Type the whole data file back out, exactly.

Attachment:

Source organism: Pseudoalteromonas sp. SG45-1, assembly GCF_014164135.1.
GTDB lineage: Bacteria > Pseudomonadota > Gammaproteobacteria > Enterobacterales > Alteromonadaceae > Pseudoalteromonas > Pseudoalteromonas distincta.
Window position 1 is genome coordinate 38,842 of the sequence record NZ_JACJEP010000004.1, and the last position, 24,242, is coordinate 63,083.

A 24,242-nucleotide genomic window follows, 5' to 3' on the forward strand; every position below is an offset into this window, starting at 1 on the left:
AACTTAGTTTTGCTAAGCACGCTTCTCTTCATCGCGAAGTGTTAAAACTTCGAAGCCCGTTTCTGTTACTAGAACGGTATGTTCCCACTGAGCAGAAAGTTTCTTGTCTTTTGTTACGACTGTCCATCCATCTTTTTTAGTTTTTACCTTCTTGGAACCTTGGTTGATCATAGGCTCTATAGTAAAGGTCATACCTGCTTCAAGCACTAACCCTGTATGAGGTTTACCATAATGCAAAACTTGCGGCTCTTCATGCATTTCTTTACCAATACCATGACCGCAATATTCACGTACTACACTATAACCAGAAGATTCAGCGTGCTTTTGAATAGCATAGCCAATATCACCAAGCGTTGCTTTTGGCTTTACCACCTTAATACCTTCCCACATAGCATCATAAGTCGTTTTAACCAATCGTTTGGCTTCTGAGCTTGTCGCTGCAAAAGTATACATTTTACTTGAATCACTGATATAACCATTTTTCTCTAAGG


Source organism: Pseudoalteromonas sp. SG45-1, assembly GCF_014164135.1.
GTDB lineage: Bacteria > Pseudomonadota > Gammaproteobacteria > Enterobacterales > Alteromonadaceae > Pseudoalteromonas > Pseudoalteromonas distincta.
Window position 1 is genome coordinate 38,842 of the sequence record NZ_JACJEP010000004.1, and the last position, 24,242, is coordinate 63,083.

A 24,242-nucleotide genomic window follows, 5' to 3' on the forward strand; every position below is an offset into this window, starting at 1 on the left:
AACTTAGTTTTGCTAAGCACGCTTCTCTTCATCGCGAAGTGTTAAAACTTCGAAGCCCGTTTCTGTTACTAGAACGGTATGTTCCCACTGAGCAGAAAGTTTCTTGTCTTTTGTTACGACTGTCCATCCATCTTTTTTAGTTTTTACCTTCTTGGAACCTTGGTTGATCATAGGCTCTATAGTAAAGGTCATACCTGCTTCAAGCACTAACCCTGTATGAGGTTTACCATAATGCAAAACTTGCGGCTCTTCATGCATTTCTTTACCAATACCATGACCGCAATATTCACGTACTACACTATAACCAGAAGATTCAGCGTGCTTTTGAATAGCATAGCCAATATCACCAAGCGTTGCTTTTGGCTTTACCACCTTAATACCTTCCCACATAGCATCATAAGTCGTTTTAACCAATCGTTTGGCTTCTGAGCTTGTCGCTGCAAAAGTATACATTTTACTTGAATCACTGATATAACCATTTTTCTCTAAGG